Easy-listening opener “In Your Blues Eyes” is a valentine ornamented with bright chords, gently loping drums, swirling strings, and one of Hayward’s tasteful electric guitar solos. The wistful “One Day, Someday” bounces over a hiccupping acoustic riff and triggered drums, gaining altitude courtesy a few decorative keyboard swells and Hayward’s patent vocal harmonies. The song finds his repentant, “repeatedly defeated” narrator trying to reconcile with an aggrieved paramour, contenting himself with “the music keeping [him] sane” until past sins are forgiven.
“We put our faith in God and Man, and one of them betrays us every chance he can,” he croons.
Yet Hayward allows his Romeos and Lotharios to believe tomorrow things will change and that past wrongs will be righted. He doesn’t entertain despair. “I’m still here, still rollin’ on, trying to get I love you into every song,” he confesses.
The cinematic, slow-build title cut clings to love as an ideal—a “beautiful adventure” worth taking even when circumstances (here, a couple contemplating “what might have been”) suggest otherwise. Acoustic guitars and electric piano create a lulling rhythm as artificial harmonics cascade between the chords and timpani punctuates the verses. Hayward’s lead guitar tone hasn’t changed much from his Songwriter and Night Flight days. His attack is clean, his solos uncluttered excursions of forlorn midrange that serve the song rather than call attention to themselves. Sister track “The Eastern Sun” (our personal favorite) is a lovely finger-style guitar study wherein Hayward delves into “life’s mercy” while Dudley’s violins and cello softly billow. It’s easily the most poetic lyric on the album, a Walden guidebook of picturesque meadows and streams juxtaposed by the sounds of children at play and his own earnest, let me be plea to a seemingly noncommittal partner. It’s also Hayward’s most impassioned delivery; despite the singer’s heavenly hums, his voice cracks imaging a world “with no sorrow and no shame.”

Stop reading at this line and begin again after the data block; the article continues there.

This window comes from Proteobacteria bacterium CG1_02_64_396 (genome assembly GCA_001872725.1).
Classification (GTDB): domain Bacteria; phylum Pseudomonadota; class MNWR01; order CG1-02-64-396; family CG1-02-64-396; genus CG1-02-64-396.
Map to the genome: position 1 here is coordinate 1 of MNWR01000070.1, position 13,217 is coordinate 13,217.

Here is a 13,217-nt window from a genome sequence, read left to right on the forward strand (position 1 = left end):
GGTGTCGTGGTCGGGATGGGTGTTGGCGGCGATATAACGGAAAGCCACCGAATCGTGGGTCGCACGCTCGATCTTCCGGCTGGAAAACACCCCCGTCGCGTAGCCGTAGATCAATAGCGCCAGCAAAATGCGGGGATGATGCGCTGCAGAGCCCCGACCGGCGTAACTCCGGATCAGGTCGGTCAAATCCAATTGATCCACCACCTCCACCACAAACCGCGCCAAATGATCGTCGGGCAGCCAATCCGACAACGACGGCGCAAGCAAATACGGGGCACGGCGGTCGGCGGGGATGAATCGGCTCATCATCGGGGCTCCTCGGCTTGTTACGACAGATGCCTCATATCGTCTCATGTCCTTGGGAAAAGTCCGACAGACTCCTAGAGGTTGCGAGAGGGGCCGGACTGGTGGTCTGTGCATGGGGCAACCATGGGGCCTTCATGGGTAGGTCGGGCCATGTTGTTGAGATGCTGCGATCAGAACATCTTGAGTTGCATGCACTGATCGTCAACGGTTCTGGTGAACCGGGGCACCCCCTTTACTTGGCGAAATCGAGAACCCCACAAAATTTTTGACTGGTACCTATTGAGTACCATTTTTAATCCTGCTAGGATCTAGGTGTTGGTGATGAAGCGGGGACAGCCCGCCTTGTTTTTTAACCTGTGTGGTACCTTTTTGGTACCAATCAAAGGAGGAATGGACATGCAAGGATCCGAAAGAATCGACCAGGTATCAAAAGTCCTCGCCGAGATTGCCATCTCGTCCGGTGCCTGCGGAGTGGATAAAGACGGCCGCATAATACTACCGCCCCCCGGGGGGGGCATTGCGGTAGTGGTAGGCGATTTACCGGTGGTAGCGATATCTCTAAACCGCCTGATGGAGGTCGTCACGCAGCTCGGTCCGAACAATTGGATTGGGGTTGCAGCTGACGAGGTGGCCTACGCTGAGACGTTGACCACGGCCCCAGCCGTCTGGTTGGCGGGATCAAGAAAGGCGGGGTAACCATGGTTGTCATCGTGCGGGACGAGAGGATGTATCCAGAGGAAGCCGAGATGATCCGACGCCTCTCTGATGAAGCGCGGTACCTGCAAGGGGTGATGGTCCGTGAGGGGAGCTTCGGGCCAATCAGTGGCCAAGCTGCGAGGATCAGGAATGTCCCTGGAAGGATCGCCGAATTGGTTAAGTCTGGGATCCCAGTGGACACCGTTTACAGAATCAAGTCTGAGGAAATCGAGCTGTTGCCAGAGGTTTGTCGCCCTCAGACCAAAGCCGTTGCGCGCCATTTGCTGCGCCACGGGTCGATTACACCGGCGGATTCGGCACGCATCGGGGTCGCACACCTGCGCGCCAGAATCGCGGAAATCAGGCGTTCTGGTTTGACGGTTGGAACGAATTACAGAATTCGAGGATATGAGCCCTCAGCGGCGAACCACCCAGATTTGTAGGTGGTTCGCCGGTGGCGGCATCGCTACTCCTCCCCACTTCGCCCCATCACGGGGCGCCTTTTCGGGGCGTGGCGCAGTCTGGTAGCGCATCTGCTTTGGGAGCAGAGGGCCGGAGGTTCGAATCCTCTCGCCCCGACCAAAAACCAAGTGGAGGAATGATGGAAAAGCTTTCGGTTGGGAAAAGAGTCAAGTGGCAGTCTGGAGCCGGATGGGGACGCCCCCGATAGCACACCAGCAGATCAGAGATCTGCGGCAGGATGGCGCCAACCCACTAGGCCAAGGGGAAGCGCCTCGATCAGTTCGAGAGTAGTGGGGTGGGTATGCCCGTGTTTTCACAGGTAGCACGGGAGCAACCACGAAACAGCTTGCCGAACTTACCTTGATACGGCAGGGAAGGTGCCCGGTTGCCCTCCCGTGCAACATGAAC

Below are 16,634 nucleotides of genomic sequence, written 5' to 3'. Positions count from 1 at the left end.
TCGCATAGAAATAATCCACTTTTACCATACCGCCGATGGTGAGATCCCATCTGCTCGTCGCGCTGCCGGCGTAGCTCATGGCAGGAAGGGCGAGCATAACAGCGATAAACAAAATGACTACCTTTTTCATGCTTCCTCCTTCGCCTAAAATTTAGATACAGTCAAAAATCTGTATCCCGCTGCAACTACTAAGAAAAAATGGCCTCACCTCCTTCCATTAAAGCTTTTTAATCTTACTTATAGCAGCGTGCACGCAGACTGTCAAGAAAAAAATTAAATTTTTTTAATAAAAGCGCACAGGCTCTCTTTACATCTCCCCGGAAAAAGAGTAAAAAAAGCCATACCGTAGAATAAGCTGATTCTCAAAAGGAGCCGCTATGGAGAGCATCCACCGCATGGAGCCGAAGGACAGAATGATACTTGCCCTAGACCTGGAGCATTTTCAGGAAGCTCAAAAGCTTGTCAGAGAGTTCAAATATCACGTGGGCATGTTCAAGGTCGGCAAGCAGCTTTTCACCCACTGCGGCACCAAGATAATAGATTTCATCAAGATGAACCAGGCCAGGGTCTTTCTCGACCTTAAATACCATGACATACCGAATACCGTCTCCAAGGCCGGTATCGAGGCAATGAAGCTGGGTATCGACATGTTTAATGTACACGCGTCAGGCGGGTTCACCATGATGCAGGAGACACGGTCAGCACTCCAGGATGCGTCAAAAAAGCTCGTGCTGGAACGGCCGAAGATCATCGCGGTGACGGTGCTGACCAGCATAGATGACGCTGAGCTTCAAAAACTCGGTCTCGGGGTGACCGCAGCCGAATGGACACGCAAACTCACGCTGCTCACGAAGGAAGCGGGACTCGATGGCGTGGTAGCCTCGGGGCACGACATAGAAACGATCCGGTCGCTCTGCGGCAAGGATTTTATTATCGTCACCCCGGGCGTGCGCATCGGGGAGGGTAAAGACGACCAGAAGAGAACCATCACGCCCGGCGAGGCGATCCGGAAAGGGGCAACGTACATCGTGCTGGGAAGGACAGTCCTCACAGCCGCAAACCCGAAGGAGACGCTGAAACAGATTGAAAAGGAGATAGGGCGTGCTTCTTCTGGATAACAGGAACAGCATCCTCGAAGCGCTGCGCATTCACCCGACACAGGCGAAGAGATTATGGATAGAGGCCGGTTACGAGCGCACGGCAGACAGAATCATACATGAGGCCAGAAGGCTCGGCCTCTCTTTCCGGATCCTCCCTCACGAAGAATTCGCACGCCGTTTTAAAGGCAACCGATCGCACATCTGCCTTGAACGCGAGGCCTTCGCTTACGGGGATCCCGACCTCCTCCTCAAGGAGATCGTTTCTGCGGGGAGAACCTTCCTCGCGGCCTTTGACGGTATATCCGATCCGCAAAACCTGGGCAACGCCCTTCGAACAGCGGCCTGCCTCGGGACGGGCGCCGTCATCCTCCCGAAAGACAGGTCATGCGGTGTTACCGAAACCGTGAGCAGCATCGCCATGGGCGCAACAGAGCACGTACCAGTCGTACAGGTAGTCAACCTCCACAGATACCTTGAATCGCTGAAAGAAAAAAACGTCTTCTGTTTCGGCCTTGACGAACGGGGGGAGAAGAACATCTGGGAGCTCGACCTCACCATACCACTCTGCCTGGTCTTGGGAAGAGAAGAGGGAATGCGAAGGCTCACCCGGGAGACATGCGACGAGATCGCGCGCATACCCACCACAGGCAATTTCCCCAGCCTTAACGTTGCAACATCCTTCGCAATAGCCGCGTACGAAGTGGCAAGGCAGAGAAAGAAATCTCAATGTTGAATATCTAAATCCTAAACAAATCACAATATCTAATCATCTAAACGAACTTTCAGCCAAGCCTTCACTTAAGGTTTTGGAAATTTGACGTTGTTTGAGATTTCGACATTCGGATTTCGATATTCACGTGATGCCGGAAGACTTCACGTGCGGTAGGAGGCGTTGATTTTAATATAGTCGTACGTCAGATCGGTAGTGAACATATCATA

The album’s second half commences with its liveliest offering: “On the Road to Love” pits flower power against pop rock in an upbeat indictment of time as the illusion, the game that we all play. And if the song sounds not unlike something Kenny Loggins might’ve penned in the Eighties, it’s only because the chart-topping “Footloose” auteur co-wrote the ditty with Hayward after a chance meeting on the road and sang backup for Hayward in-studio.
“Lazy Afternoon” finds the uncertain singer second-guessing himself to the sound of soft piano and hollow impact of a repetitive rim shot. I’d have given you the world if I had known just what to say, Hayward surmises. “In the Beginning” examines the flip side of the same coin; the singer acknowledges that to get you’ve got to give. Organ percolates behind urgent acoustic strums in a gospel-like crescendo as twangy guitars wail over stuttering percussion. The Moody guitarist fully embraces his country side on “Cold Outside of Your Heart” and indulges bluegrass on “What You Resist Persists,” working banjo, fiddle, and mandolin into the mixes. Shucks, “Broken Dream” even features pedal steel; it’s as if the Englishman temporarily traded his pastoral-psychedelic roots for the fricasseed fields of the American rural South. Strangely, it works.
Hayward’s back on familiar ground with “Captivated by You,” a sweeping that has a “mesmerized, hypnotized, sanctified” admirer doting over his lover in catchy verses that beguile with sharp rhythm guitar—but lead to a haunting, minor-chorded bridge that’ll have listeners wondering where’d that come from. It’s clever how the songwriter veers from one end of the spectrum to the other so seamlessly.
Spirits of the Western Wild is something of a throwback with its decidedly non-cynical appraisal of love and human attachment—but that makes the music that much more delightful. It’s a road journal by one of rock’s most well-traveled troubadours, a soundtrack custom-made for mid-winter nuzzles by fireside, summertime cocktails on the patio at dusk, and Sunday drives in October.
If Sir Paul is king of “Silly Love Songs,” Hayward is prince—a fastidious, silken-gloved curator of gushing, unabashed pronouncements and melodious musical phrasings that underscore the inherent goodness in people. Few others can distill such complex sentiments into ear-pleasing sound bites and make it seem this effortless (Neil Diamond, Billy Joel, and Bernie Taupin come to mind). Hayward’s characters don’t hold grudges even when their partners do. The pursuit of happiness isn’t always successful, but life’s too short to not let go and move on when the chase doesn’t pay off.